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Brevet Lieutenant-Colonel Martin L. Bundy, U.S.V.

Brevet Lieutenant-Colonel Martin L. Bundy was born November 11, 1818, in Randolph County, North Carolina, of Revolutionary ancestors, his grandfather having served during the war in the Continental army of patriots. The family removed the following year to the then recently-organized State of Indiana and settled in Henry County, adjoining Newcastle, the county-seat, where the subject of this sketch received his education in the common schools and at Miami University, Oxford, Ohio. He studied law with judge Elliott, was admitted to the bar, and practiced his profession successfully. He married the sister of his law-preceptor, Amanda Elliott, and a large family were born to them, of whom his oldest son, Eugene, is now the judge of the judicial circuit, and his youngest son, Omar, having graduated at the Military Academy of West Point, is now an officer of the Third U. S. Infantry, having chosen the army instead of civil life.

Colonel Bundy served the public as county treasurer from 1844 to 1847, and the following year he was chosen a member of the State Legislature, serving his constituents acceptably. In 1852 he was elected judge of the Court of Common Pleas, and served as such for eight years. At the expiration of his judicial term he was again sent to the Legislature in 1860, and gave efficient aid in raising the Indiana troops, which became so conspicuous during the Civil War under the patronage of that great war-governor, O. P. Morton.

He was made a paymaster of the army in August, 1861, unexpectedly and without his solicitation, and immediately entered upon the duties in the Department of Missouri, of which General Fremont was then in command. He served as ordered in different departments with so much satisfaction that, on changing his station, the paymaster-general wrote as follows: " The efficiency and intelligence with which you have performed all your duties cause the deepest regret at being compelled to part with you." After a service of nearly five years he retired in the spring of 1866, though advised that he could remain if he desired.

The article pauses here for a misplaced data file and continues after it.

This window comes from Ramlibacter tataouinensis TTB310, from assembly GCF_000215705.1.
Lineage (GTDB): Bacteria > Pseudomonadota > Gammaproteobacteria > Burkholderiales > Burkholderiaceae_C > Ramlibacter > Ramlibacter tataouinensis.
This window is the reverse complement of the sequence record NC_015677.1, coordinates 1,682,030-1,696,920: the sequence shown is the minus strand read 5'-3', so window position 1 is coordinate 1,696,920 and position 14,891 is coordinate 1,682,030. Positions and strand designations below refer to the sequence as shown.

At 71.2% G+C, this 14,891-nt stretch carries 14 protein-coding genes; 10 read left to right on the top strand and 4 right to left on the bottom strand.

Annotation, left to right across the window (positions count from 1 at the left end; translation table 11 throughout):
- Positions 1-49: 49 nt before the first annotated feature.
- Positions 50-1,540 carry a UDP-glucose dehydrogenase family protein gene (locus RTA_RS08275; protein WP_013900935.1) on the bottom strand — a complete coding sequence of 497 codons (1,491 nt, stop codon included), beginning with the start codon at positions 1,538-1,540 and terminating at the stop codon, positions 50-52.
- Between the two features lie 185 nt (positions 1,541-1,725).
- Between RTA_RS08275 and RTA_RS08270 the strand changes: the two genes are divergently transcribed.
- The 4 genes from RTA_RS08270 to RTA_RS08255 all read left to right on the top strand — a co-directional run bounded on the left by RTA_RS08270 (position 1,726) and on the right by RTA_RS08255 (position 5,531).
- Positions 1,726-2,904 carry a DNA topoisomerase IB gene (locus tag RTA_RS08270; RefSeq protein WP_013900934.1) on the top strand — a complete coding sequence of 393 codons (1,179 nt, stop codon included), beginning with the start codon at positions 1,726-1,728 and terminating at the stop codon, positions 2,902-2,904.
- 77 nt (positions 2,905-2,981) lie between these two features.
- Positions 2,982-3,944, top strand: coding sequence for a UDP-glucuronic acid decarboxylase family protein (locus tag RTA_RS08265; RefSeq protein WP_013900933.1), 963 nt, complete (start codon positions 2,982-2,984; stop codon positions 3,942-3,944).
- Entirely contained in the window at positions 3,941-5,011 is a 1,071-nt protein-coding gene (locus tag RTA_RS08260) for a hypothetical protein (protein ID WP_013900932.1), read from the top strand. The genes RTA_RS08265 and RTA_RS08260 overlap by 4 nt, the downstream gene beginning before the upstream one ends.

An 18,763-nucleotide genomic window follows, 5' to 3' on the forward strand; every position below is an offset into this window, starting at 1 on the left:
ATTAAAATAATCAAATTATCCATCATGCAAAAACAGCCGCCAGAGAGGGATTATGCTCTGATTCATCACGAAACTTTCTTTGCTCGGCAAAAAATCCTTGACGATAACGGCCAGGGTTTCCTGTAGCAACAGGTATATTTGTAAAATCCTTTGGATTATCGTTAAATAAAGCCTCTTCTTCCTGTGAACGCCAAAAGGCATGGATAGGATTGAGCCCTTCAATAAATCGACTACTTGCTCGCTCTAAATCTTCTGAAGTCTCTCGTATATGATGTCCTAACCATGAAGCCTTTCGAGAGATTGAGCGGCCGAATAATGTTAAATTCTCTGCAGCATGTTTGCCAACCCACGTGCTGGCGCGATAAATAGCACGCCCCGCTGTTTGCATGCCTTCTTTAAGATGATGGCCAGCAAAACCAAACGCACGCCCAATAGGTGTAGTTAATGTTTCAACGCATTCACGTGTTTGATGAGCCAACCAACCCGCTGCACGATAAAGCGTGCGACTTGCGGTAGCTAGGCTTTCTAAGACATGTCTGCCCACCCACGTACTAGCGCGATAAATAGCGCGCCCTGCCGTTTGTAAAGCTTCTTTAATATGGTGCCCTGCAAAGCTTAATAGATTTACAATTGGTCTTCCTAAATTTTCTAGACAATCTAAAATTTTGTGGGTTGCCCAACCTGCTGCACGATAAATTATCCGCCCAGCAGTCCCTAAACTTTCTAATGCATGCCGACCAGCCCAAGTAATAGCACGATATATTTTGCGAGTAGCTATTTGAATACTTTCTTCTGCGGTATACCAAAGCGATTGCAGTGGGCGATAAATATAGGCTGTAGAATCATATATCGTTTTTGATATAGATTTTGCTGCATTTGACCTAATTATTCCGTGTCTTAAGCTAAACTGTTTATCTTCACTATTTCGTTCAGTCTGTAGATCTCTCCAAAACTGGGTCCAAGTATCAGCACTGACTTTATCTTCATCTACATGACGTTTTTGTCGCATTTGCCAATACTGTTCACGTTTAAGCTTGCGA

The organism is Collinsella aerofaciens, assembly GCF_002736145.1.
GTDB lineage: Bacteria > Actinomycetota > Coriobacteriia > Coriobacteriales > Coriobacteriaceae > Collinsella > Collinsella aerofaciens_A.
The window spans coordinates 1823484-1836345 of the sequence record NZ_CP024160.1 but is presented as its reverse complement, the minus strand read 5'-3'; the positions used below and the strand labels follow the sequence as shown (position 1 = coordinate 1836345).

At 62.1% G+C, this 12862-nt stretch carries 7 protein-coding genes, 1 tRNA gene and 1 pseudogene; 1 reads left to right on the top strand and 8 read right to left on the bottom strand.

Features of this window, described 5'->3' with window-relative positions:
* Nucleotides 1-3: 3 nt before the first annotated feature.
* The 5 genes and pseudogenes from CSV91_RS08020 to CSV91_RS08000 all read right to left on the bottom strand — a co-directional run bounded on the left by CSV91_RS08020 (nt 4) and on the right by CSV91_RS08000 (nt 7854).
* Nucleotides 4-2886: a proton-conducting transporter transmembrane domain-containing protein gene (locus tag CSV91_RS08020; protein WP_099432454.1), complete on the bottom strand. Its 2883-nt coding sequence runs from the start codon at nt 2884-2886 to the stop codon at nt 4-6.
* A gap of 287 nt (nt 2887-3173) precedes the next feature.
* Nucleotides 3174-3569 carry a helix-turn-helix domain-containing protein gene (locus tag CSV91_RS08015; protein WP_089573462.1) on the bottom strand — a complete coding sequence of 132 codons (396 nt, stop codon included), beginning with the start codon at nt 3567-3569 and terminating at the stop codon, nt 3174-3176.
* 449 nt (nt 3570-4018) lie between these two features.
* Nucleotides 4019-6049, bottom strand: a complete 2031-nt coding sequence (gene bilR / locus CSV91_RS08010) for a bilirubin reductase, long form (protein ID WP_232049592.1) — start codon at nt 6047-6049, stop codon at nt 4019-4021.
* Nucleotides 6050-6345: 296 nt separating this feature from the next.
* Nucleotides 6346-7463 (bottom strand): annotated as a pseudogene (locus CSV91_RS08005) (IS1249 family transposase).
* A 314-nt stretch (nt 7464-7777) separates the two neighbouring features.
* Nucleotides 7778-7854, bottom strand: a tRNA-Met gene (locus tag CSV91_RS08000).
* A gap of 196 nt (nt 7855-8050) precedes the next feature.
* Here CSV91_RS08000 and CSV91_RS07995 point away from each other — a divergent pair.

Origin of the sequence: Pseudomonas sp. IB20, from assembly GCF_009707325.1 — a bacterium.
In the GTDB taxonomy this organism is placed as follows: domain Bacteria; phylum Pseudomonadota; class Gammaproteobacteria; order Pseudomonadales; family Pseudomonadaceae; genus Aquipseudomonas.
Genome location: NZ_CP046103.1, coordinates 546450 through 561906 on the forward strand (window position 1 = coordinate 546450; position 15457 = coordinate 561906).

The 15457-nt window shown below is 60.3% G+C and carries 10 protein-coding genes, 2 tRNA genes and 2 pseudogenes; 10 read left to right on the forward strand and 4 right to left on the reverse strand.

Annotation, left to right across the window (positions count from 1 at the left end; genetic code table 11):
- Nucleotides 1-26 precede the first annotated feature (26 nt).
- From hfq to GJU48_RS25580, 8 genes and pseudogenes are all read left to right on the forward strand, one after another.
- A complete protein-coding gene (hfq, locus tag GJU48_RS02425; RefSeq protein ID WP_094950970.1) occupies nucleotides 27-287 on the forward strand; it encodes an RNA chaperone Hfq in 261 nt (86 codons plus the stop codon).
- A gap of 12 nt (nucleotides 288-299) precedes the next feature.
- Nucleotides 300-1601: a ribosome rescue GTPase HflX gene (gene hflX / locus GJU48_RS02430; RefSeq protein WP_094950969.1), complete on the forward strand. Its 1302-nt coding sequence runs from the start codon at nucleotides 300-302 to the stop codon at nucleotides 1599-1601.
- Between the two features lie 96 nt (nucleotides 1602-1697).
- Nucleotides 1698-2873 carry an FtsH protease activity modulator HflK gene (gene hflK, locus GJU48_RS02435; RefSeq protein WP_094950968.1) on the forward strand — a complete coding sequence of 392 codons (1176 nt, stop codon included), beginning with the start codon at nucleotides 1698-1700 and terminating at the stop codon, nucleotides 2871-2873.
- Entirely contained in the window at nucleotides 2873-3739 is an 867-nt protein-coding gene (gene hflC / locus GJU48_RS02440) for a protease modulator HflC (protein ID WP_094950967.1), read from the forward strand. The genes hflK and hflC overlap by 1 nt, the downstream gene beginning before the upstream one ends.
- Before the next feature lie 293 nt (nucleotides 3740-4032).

He was a member of the National Republican Convention of 1856 which nominated John C. Fremont for President of the United States, as well as the convention of 1872, which met in Philadelphia and re-nominated General Grant for President.

At the close of the war of the Rebellion a commission as brevet lieutenant-colonel was sent him for " meritorious services during the war;" after which he engaged in banking, and was successful. He was for several years examiner of national banks under the Treasury Department, and contributed much towards keeping them in the line of duty. He has now disposed of all his interest in banks, and is giving his attention to farming, and is endeavoring to live that " ideal life" which all commend but few attain. He is now in the "sere and yellow leaf of age, but takes a deep interest in current events. It was Goethe who said, in speaking of age, " Orange and red are the evidences of maturity and ripeness, not of decay and decomposition."

Source: Officers of the Volunteer Army and Navy who served in the Civil War, published by L.R. Hamersly & Co., 1893, 419 pgs.

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